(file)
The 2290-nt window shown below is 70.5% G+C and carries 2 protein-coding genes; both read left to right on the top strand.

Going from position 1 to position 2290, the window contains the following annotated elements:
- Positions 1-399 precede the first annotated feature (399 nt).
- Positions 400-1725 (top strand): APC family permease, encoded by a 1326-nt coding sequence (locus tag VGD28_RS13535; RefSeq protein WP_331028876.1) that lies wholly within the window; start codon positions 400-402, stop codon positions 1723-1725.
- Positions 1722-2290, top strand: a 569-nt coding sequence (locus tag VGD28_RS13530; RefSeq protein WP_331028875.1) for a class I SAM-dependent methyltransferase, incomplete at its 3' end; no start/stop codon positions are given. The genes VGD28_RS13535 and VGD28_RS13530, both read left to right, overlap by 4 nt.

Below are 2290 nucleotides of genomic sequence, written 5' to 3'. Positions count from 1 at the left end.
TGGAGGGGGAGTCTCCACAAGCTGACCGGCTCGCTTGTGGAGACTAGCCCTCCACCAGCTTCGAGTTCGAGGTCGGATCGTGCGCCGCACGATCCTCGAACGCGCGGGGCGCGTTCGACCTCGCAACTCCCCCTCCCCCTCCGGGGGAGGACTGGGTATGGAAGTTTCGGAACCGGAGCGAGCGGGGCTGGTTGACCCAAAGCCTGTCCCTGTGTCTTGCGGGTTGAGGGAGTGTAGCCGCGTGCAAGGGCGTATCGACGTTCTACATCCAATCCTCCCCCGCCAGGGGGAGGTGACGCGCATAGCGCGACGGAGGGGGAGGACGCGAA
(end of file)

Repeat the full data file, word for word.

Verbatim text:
The 2290-nt window shown below is 70.5% G+C and carries 2 protein-coding genes; both read left to right on the top strand.

Going from position 1 to position 2290, the window contains the following annotated elements:
- Positions 1-399 precede the first annotated feature (399 nt).
- Positions 400-1725 (top strand): APC family permease, encoded by a 1326-nt coding sequence (locus tag VGD28_RS13535; RefSeq protein WP_331028876.1) that lies wholly within the window; start codon positions 400-402, stop codon positions 1723-1725.
- Positions 1722-2290, top strand: a 569-nt coding sequence (locus tag VGD28_RS13530; RefSeq protein WP_331028875.1) for a class I SAM-dependent methyltransferase, incomplete at its 3' end; no start/stop codon positions are given. The genes VGD28_RS13535 and VGD28_RS13530, both read left to right, overlap by 4 nt.

Below are 2290 nucleotides of genomic sequence, written 5' to 3'. Positions count from 1 at the left end.
TGGAGGGGGAGTCTCCACAAGCTGACCGGCTCGCTTGTGGAGACTAGCCCTCCACCAGCTTCGAGTTCGAGGTCGGATCGTGCGCCGCACGATCCTCGAACGCGCGGGGCGCGTTCGACCTCGCAACTCCCCCTCCCCCTCCGGGGGAGGACTGGGTATGGAAGTTTCGGAACCGGAGCGAGCGGGGCTGGTTGACCCAAAGCCTGTCCCTGTGTCTTGCGGGTTGAGGGAGTGTAGCCGCGTGCAAGGGCGTATCGACGTTCTACATCCAATCCTCCCCCGCCAGGGGGAGGTGACGCGCATAGCGCGACGGAGGGGGAGGACGCGAA